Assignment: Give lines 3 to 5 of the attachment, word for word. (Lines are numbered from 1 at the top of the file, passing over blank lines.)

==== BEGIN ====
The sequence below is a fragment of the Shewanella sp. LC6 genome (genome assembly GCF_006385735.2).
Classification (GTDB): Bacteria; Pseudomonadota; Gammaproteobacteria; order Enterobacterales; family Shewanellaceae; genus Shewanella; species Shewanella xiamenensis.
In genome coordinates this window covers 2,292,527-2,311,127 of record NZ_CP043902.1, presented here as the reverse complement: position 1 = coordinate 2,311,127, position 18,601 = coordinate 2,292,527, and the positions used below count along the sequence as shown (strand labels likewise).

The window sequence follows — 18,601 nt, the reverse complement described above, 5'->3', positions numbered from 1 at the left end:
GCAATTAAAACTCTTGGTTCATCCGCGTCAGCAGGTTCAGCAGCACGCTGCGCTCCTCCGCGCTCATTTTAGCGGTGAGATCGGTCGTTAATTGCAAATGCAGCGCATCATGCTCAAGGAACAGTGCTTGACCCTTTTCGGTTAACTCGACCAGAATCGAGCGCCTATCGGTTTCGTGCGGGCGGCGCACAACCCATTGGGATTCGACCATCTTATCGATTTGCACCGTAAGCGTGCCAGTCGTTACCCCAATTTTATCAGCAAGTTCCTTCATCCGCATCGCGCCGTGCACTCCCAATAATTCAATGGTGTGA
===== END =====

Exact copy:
In genome coordinates this window covers 2,292,527-2,311,127 of record NZ_CP043902.1, presented here as the reverse complement: position 1 = coordinate 2,311,127, position 18,601 = coordinate 2,292,527, and the positions used below count along the sequence as shown (strand labels likewise).

The window sequence follows — 18,601 nt, the reverse complement described above, 5'->3', positions numbered from 1 at the left end:
GCAATTAAAACTCTTGGTTCATCCGCGTCAGCAGGTTCAGCAGCACGCTGCGCTCCTCCGCGCTCATTTTAGCGGTGAGATCGGTCGTTAATTGCAAATGCAGCGCATCATGCTCAAGGAACAGTGCTTGACCCTTTTCGGTTAACTCGACCAGAATCGAGCGCCTATCGGTTTCGTGCGGGCGGCGCACAACCCATTGGGATTCGACCATCTTATCGATTTGCACCGTAAGCGTGCCAGTCGTTACCCCAATTTTATCAGCAAGTTCCTTCATCCGCATCGCGCCGTGCACTCCCAATAATTCAATGGTGTGA